Lets take a closer look at position sizing and why it is critical for your financial health.
How much should one allocate to any given trade?
The 2% – 6% rules have been introduced in Dr. Alexander Elder's book "Come Into My Trading Room".
The 2% rule is to protect traders from any single terrible loss that can damage their accounts. With this rule traders risk only 2% of their capital on any single trades. This is for limiting loss to a small fraction of accounts.
Besides a disastrous loss, a series of losses can also damage traders' account. The 6% rule is lent to handle this. Traders have to set the maximum of accumulated loss for a month. When they reach that level of loss, they have to stop opening any new position for rest of the month.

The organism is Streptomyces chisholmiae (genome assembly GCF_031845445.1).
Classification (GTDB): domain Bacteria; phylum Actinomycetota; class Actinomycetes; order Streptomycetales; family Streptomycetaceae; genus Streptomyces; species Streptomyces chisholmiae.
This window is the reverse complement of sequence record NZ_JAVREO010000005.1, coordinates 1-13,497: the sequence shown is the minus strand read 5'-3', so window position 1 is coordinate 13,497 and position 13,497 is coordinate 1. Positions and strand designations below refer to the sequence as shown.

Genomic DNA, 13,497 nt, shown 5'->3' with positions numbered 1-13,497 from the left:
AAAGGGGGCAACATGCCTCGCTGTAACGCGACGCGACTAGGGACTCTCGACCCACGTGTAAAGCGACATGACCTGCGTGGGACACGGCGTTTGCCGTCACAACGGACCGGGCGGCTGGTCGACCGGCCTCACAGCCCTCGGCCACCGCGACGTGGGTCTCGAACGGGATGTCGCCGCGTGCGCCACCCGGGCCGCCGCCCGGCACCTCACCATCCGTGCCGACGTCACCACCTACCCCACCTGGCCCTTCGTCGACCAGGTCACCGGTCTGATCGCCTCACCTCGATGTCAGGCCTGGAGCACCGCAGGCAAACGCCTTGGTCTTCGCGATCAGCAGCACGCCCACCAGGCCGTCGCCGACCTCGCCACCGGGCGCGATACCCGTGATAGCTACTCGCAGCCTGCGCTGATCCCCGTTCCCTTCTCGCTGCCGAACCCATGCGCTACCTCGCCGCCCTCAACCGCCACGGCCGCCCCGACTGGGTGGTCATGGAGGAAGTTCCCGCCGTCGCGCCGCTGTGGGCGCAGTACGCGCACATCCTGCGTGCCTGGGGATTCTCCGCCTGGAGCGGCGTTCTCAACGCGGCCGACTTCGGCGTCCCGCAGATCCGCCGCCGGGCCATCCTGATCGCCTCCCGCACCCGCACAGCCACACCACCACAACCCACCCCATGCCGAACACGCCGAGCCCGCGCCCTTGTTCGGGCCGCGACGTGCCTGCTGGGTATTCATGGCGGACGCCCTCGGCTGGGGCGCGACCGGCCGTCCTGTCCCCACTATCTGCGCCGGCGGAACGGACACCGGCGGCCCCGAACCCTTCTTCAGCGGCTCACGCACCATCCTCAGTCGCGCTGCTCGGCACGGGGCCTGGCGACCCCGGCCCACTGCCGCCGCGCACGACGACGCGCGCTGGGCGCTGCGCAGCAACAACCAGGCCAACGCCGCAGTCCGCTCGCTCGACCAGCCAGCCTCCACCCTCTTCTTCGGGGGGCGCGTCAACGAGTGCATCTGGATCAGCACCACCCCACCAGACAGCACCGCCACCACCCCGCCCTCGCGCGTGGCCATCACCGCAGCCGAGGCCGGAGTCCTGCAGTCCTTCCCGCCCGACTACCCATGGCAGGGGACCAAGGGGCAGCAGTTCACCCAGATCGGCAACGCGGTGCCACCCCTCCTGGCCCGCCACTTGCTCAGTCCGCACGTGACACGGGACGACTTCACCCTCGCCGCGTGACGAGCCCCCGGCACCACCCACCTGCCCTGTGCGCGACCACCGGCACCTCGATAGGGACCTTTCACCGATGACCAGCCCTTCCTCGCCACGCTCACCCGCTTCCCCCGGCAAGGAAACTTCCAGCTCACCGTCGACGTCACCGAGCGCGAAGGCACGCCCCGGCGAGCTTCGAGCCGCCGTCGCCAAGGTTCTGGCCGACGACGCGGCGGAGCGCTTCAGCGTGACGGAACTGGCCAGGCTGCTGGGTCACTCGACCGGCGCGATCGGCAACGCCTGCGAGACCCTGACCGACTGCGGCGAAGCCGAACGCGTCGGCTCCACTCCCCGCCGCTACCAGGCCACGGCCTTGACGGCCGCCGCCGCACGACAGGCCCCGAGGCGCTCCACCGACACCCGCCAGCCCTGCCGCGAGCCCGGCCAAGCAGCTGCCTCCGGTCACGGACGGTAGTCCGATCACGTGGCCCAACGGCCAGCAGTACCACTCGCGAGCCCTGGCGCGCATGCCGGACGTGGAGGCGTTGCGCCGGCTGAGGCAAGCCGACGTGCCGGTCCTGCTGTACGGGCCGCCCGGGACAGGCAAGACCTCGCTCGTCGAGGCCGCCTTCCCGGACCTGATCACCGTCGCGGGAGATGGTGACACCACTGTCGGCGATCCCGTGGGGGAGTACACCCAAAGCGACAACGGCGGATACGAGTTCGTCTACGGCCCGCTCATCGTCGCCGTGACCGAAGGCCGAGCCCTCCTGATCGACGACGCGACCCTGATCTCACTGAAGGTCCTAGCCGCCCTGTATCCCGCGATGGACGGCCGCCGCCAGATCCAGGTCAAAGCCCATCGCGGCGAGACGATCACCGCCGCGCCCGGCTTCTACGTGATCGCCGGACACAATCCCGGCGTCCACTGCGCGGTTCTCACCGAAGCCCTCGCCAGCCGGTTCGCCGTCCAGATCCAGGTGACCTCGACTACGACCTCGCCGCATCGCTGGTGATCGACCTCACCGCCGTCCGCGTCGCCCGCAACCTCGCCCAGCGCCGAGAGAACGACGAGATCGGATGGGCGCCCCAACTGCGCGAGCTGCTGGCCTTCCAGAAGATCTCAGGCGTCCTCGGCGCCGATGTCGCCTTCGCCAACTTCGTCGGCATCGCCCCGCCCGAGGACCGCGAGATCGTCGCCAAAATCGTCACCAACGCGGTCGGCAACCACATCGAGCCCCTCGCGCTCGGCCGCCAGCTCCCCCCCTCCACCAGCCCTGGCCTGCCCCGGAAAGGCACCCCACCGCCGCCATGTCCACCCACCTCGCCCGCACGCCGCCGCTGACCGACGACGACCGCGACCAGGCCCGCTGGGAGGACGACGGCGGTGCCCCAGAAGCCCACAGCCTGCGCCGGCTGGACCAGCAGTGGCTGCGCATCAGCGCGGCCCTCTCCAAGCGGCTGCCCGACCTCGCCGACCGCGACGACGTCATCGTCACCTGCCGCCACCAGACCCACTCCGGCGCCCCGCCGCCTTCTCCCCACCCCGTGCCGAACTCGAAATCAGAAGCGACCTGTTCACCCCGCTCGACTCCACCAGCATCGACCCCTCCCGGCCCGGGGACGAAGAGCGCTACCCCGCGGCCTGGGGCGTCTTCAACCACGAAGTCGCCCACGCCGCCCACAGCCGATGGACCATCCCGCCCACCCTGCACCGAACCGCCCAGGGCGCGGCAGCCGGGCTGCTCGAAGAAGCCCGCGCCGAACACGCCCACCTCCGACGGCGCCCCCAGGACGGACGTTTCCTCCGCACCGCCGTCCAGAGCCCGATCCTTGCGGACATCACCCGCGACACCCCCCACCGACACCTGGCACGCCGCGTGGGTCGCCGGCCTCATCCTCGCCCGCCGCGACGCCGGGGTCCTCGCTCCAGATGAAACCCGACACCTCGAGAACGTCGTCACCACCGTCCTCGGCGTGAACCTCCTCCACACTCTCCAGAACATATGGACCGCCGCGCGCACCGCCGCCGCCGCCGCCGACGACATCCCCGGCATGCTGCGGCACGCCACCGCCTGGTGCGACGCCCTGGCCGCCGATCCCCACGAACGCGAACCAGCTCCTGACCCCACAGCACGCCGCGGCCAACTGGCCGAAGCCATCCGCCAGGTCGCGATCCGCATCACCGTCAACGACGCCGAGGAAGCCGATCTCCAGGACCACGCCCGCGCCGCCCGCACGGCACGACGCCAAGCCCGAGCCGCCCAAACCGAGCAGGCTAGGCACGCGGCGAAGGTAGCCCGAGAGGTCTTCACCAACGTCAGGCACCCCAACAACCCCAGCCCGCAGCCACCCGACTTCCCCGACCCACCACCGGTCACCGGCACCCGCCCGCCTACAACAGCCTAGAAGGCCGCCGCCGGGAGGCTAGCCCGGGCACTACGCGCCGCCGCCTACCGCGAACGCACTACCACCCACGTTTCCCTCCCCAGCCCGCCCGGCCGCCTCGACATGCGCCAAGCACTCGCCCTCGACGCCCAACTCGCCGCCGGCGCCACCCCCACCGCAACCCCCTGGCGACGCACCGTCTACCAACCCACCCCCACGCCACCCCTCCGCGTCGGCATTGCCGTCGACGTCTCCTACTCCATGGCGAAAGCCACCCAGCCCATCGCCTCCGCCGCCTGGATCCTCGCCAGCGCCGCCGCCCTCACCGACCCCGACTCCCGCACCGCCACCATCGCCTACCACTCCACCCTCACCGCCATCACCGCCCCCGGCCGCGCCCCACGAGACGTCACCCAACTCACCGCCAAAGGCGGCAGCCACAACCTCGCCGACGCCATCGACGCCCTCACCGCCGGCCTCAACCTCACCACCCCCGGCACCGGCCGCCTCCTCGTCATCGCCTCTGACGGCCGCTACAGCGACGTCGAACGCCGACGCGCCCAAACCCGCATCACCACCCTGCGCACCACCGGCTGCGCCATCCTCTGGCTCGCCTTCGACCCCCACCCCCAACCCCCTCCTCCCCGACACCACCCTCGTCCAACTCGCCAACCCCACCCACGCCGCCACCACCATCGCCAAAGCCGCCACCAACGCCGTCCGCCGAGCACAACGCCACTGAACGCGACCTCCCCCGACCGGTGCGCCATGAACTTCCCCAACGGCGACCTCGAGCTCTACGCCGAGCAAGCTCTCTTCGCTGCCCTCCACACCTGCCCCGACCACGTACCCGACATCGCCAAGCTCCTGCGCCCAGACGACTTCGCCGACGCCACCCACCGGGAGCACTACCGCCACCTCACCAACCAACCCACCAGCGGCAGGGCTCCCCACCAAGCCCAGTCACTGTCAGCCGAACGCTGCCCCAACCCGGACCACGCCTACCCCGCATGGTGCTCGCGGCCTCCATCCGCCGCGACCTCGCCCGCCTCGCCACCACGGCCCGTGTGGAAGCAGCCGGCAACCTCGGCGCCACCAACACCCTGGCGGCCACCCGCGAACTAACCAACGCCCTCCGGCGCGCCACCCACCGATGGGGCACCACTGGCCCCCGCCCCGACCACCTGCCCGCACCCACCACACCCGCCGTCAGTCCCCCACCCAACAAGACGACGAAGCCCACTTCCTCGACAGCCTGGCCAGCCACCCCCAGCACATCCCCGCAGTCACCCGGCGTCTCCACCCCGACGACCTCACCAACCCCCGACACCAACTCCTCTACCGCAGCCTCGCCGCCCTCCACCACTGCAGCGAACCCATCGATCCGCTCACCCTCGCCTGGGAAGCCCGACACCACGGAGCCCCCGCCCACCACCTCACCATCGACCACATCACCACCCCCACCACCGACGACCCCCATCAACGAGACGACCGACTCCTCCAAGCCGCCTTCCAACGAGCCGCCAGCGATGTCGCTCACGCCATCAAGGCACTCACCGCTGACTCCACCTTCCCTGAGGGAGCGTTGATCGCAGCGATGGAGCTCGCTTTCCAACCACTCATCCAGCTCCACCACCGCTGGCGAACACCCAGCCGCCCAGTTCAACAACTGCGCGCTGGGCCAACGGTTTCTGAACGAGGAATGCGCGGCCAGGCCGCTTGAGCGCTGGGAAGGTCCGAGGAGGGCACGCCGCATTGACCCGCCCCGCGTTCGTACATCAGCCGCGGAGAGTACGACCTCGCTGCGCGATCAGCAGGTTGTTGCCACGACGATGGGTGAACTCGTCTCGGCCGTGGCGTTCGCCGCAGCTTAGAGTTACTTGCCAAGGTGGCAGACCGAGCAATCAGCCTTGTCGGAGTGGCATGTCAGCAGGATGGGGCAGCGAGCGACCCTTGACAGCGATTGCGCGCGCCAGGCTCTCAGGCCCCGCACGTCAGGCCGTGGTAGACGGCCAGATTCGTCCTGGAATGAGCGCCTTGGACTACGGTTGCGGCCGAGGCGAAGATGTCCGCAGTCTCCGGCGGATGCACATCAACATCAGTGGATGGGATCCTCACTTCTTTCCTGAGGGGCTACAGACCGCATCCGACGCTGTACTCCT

These 2 rules are designed to protect traders from the two types of losses. For those who are able to accept the higher risk, they might adjust the 2% – 6% rules to 5% – 10%, where the 5% is used to protect the account from any single disastrous loss while the 10% rules is used to protect traders from any series of losses in each month.
With our earnings straddles, if you limit your holding period to 3-6 days and don't hold through earnings, it is very unlikely to lose more than 20% in a single trade. In fact, most of our losers are in the 5-7% range.
If you adapt the 2%-6% rule, then you can allocate 10% per trade, knowing that you don't risk more than 2% of your account. You can adjust it after each trade, monthly, quarterly, etc. It depends on your risk tolerance. Adjusting monthly seems like a good compromise.